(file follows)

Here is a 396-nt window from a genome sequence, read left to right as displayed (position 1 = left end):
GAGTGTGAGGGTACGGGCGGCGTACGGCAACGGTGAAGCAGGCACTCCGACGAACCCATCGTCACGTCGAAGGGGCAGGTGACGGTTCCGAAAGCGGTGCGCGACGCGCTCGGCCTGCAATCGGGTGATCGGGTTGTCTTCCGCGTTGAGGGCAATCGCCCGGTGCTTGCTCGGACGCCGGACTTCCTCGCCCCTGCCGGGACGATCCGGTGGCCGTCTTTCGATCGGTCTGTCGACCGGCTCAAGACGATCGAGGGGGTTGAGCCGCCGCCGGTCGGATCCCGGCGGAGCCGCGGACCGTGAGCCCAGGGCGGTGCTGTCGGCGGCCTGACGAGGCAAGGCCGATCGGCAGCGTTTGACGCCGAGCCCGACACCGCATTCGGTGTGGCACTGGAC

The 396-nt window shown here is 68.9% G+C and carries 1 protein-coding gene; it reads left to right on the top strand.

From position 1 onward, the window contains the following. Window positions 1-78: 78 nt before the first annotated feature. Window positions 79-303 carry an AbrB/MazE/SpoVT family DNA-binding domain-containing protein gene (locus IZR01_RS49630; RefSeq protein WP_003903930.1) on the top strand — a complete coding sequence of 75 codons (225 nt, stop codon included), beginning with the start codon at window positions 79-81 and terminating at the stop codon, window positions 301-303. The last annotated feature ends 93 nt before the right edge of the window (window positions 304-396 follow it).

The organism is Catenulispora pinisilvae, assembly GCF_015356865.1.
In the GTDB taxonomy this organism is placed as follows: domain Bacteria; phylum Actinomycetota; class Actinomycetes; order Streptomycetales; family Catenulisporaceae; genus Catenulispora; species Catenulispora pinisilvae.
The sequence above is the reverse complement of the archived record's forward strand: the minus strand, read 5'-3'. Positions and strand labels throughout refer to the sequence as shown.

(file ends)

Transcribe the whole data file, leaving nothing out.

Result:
Here is a 396-nt window from a genome sequence, read left to right as displayed (position 1 = left end):
GAGTGTGAGGGTACGGGCGGCGTACGGCAACGGTGAAGCAGGCACTCCGACGAACCCATCGTCACGTCGAAGGGGCAGGTGACGGTTCCGAAAGCGGTGCGCGACGCGCTCGGCCTGCAATCGGGTGATCGGGTTGTCTTCCGCGTTGAGGGCAATCGCCCGGTGCTTGCTCGGACGCCGGACTTCCTCGCCCCTGCCGGGACGATCCGGTGGCCGTCTTTCGATCGGTCTGTCGACCGGCTCAAGACGATCGAGGGGGTTGAGCCGCCGCCGGTCGGATCCCGGCGGAGCCGCGGACCGTGAGCCCAGGGCGGTGCTGTCGGCGGCCTGACGAGGCAAGGCCGATCGGCAGCGTTTGACGCCGAGCCCGACACCGCATTCGGTGTGGCACTGGAC

The 396-nt window shown here is 68.9% G+C and carries 1 protein-coding gene; it reads left to right on the top strand.

From position 1 onward, the window contains the following. Window positions 1-78: 78 nt before the first annotated feature. Window positions 79-303 carry an AbrB/MazE/SpoVT family DNA-binding domain-containing protein gene (locus IZR01_RS49630; RefSeq protein WP_003903930.1) on the top strand — a complete coding sequence of 75 codons (225 nt, stop codon included), beginning with the start codon at window positions 79-81 and terminating at the stop codon, window positions 301-303. The last annotated feature ends 93 nt before the right edge of the window (window positions 304-396 follow it).

The organism is Catenulispora pinisilvae, assembly GCF_015356865.1.
In the GTDB taxonomy this organism is placed as follows: domain Bacteria; phylum Actinomycetota; class Actinomycetes; order Streptomycetales; family Catenulisporaceae; genus Catenulispora; species Catenulispora pinisilvae.
The sequence above is the reverse complement of the archived record's forward strand: the minus strand, read 5'-3'. Positions and strand labels throughout refer to the sequence as shown.